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Arkansas Superintendent On Opening Schools In Person Amid The COVID-19 Pandemic : NPR

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NPR’s Lulu Garcia-Navarro speaks with interim superintendent Keith McGee about the process of starting the school year with in-person teaching in Arkansas’ North Little Rock School District.


Back-to-school season is in full swing as more schools begin to open their doors to students, teachers and parents. Though many school districts are still weighing their options, some schools have opted to return back to school completely in person five days a week. And there are already reports of teachers and students being forced to self-quarantine in places like Georgia and Mississippi after they were exposed to COVID-19 just after their first week back.

So how do you open schools safely during a pandemic? We turned to one school district that’s committed to opening its doors on August 24. Keith McGee is the interim superintendent for the North Little Rock School District in Little Rock, Ark., and he joins us now.


KEITH MCGEE: Thank you so much for having me.

GARCIA-NAVARRO: So what are your plans as of today for your school district?

MCGEE: We have two options. First option is what we call a traditional option. That’s the five-day model. We are going to incorporate blended learning in the event that we need to go 100% virtual online. Then a second option that we have is what we call a virtual learning academy. This is where parents and students who right now just don’t feel comfortable coming back into the traditional model.

GARCIA-NAVARRO: So you’re giving parents essentially two options. How did you arrive at this decision?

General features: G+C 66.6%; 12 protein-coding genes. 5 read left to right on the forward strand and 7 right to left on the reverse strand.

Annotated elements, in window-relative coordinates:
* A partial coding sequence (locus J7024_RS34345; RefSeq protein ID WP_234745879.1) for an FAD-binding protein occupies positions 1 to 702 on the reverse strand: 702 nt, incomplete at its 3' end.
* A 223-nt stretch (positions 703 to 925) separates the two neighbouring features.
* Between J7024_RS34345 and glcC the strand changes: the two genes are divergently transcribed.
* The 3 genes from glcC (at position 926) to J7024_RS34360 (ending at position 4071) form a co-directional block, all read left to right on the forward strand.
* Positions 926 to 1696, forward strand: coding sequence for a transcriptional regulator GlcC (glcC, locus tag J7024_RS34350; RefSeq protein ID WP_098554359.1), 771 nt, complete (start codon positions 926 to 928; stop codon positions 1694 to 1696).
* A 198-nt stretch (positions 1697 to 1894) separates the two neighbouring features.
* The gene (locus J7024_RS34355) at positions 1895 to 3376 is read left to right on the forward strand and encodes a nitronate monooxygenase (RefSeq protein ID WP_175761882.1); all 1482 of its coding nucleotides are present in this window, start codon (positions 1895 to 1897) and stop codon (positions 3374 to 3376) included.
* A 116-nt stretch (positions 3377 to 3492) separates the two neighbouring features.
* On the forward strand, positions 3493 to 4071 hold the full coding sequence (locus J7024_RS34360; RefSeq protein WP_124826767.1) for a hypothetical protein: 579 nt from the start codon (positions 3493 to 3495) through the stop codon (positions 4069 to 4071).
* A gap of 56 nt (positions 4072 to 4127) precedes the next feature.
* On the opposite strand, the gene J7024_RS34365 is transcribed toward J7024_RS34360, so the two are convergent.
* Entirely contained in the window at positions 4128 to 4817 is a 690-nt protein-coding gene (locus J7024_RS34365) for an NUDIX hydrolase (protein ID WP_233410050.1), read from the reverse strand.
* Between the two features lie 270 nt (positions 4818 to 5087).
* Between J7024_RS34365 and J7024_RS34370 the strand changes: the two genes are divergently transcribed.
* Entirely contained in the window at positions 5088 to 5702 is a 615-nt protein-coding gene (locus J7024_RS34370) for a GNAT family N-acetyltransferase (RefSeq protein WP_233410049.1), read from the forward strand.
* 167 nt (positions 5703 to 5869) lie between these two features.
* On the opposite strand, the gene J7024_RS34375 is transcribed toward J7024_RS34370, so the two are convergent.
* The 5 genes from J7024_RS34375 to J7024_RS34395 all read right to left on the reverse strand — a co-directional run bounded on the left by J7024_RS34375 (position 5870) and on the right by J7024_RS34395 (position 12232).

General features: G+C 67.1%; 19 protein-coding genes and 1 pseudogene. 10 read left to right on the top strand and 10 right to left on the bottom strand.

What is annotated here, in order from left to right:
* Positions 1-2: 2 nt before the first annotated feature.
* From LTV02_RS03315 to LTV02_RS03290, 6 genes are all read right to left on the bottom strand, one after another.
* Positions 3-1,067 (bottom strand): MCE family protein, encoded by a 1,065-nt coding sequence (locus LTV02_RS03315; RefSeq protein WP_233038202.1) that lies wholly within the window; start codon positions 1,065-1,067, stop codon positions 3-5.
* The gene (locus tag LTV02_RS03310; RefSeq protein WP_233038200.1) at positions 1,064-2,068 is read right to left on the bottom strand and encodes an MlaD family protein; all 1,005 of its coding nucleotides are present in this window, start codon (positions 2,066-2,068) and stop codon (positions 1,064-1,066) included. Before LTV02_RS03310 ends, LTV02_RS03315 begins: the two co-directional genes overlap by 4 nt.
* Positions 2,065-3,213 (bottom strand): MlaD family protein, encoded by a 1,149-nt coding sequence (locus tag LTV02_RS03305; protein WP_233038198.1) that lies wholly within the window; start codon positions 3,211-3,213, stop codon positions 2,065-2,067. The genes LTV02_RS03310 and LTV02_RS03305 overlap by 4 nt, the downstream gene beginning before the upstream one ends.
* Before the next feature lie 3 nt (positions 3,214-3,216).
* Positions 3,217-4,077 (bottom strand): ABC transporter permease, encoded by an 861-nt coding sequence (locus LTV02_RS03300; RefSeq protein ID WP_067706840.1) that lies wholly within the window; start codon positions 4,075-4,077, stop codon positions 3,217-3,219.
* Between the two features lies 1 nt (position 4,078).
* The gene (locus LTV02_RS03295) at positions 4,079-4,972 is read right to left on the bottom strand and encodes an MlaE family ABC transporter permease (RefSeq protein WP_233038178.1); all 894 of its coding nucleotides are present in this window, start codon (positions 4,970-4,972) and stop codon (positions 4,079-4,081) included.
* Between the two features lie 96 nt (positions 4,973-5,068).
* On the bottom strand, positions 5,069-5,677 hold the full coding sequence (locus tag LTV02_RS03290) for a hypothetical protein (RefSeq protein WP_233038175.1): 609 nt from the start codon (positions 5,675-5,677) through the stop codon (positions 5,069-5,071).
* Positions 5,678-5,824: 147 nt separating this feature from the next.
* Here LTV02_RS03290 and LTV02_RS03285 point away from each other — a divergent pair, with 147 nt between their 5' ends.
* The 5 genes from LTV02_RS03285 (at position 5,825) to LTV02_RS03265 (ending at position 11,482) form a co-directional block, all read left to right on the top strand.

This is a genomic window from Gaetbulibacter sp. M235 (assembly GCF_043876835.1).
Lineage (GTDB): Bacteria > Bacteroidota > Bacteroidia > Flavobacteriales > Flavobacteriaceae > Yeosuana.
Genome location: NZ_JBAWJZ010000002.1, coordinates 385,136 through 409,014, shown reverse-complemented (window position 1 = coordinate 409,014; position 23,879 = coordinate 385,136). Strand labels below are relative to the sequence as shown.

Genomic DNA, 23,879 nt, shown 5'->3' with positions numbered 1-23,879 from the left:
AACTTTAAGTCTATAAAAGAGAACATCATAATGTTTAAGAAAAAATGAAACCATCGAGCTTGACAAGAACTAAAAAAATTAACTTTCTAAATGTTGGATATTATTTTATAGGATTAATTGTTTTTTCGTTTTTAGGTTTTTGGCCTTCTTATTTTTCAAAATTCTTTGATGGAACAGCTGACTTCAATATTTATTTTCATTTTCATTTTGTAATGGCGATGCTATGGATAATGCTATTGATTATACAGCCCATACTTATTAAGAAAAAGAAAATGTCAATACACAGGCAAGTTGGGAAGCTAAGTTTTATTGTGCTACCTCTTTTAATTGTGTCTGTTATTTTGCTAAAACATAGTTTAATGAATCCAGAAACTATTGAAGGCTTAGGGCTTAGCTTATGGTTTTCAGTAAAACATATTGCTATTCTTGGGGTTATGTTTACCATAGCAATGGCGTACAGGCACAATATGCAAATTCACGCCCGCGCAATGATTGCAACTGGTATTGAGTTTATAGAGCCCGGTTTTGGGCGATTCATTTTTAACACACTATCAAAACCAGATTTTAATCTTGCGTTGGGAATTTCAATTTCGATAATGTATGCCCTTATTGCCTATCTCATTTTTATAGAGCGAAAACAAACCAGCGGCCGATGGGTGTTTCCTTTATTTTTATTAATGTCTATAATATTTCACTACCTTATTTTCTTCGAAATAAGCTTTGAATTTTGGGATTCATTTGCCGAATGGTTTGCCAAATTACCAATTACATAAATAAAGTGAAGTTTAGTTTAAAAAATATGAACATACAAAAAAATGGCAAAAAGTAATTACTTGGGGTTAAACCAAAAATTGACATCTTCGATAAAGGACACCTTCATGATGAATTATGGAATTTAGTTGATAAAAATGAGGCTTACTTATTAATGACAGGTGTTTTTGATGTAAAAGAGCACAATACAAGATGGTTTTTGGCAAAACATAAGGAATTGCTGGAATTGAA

MCGEE: We knew that this was a trying time back in March when we were shut down. We knew that we had to be strategic. And after we came up with those option, we decided to create what we call a reopening school task force. The task force is made of doctors and members of Arkansas Department of Health and parents, teachers and building administrators, as well as local legislators and representatives.

GARCIA-NAVARRO: Can you tell me a little bit about your district and why you felt it was important to offer in-school learning?

MCGEE: Our district is a very diverse district. Everyone is not comfortable learning virtually, and some of our students feel a lot better coming in and learning and listening to the teacher and working hand in hand.

GARCIA-NAVARRO: I imagine you’ve been following what’s been happening in other school districts. Are you worried about the spread of infection inside the school like we’re seeing in other states in the country?

MCGEE: Like all superintendents, I’m sure that we all are wary. But we are confident that we can be able to provide the best environment that will be a safe and secure for those who want to learn on-site.


GARCIA-NAVARRO: As things stand now, do you feel like you have the support to safely bring teachers and students back to the classroom? Do you have the money you need and the equipment you need to do that?

MCGEE: Certainly, we would welcome more money and more equipment. And we know that this PPE equipment is going to cost, is very expensive. We are very appreciative of our governor, Asa Hutchinson, who just recently signed an executive order for $20 million CARES Act funding that will go towards our teachers and staff who are infected or affected by COVID-19 while on the job.

GARCIA-NAVARRO: Superintendent McGee, as you know, it’s not only students who are at risk, but teachers and the parents of students who may bring the virus home. This is ultimately life-or-death stuff. I’m wondering how you are personally grappling with having to make a decision that in other countries has been made at a much higher level.

MCGEE: We certainly understand this is life and death in some people, but we’re just going to lean and depend and work together with our local state agency and department of health and our governor’s office to make sure that in the event that something happened that we’re going to be ready to cease on-site and go 100% virtual. We all could want more guidance, but we feeling prepared and ready for our kids to come back to school on the 24.

GARCIA-NAVARRO: Do you have children, sir?

MCGEE: I do. I have a son that’s going to be going back as well.

GARCIA-NAVARRO: Keith McGee is the interim superintendent for North Little Rock School District in Little Rock, Ark.

Thank you very much.

MCGEE: Thank you.

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